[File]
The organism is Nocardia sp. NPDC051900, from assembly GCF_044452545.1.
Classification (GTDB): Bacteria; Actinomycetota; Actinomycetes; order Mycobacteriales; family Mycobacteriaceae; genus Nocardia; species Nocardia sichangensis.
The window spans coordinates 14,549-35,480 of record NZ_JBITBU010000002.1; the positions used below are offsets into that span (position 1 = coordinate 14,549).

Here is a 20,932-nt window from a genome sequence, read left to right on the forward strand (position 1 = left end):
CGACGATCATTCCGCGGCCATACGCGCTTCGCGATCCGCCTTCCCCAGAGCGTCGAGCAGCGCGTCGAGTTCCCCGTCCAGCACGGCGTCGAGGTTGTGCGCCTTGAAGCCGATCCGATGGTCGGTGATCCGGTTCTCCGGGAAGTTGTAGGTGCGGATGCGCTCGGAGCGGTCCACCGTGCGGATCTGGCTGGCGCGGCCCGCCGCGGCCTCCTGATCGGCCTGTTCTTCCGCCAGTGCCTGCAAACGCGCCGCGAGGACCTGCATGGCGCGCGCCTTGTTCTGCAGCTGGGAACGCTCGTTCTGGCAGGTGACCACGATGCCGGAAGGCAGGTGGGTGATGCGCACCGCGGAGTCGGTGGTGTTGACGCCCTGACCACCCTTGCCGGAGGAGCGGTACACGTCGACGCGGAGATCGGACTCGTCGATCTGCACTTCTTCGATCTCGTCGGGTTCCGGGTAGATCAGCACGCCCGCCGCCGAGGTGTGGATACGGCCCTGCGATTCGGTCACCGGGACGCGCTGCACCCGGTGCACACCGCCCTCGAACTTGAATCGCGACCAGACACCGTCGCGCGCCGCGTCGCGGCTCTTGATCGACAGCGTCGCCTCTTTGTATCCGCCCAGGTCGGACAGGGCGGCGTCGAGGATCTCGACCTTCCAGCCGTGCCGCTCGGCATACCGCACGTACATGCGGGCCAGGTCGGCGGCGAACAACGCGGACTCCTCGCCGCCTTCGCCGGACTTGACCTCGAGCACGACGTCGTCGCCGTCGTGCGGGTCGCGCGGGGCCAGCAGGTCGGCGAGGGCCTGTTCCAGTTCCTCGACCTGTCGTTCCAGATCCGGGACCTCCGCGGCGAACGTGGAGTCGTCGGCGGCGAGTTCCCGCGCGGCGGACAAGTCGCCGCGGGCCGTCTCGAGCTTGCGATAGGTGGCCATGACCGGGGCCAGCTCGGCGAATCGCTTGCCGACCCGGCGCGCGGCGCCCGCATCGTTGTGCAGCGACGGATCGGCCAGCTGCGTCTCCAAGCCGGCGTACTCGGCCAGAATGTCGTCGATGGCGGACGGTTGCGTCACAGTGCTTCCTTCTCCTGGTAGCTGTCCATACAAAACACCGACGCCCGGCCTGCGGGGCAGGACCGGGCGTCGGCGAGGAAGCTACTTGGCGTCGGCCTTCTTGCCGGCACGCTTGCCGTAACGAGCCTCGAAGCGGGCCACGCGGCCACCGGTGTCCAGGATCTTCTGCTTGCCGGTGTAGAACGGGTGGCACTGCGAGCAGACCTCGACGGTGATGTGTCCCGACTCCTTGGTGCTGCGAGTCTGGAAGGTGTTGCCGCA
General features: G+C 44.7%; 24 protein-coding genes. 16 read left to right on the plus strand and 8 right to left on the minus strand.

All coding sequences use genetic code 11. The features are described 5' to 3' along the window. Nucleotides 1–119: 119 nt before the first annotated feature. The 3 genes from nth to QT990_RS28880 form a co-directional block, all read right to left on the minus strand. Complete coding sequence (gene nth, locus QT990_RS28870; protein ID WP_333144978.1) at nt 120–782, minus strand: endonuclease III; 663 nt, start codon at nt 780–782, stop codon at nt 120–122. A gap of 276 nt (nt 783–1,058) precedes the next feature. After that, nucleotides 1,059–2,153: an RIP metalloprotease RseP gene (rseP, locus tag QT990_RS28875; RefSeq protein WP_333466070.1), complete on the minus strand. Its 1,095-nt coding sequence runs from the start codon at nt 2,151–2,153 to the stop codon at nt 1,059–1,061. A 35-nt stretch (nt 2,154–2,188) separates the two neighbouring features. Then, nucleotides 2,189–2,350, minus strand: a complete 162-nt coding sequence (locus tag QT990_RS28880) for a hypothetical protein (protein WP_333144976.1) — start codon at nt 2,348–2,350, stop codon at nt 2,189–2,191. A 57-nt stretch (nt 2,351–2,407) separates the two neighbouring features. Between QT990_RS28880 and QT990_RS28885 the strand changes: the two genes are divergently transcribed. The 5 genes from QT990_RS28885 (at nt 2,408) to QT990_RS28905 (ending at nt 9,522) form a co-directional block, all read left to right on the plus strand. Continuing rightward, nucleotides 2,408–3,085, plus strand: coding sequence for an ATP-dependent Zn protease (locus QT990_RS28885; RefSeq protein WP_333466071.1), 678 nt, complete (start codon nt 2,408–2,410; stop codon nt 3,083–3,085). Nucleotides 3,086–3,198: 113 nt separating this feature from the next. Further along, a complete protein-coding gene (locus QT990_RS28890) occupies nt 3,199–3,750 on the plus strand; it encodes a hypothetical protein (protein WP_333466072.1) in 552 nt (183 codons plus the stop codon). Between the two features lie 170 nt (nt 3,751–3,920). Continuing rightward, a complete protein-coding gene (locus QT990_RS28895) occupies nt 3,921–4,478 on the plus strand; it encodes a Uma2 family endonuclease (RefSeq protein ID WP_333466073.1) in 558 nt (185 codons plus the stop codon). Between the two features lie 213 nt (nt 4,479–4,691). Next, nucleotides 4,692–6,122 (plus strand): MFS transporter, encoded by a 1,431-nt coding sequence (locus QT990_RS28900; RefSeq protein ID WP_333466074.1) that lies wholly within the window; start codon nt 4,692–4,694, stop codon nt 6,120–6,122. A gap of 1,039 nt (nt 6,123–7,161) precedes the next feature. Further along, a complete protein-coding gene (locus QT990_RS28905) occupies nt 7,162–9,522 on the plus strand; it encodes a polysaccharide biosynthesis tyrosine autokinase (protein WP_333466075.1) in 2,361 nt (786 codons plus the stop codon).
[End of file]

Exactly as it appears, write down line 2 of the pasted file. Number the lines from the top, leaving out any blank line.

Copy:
Classification (GTDB): Bacteria; Actinomycetota; Actinomycetes; order Mycobacteriales; family Mycobacteriaceae; genus Nocardia; species Nocardia sichangensis.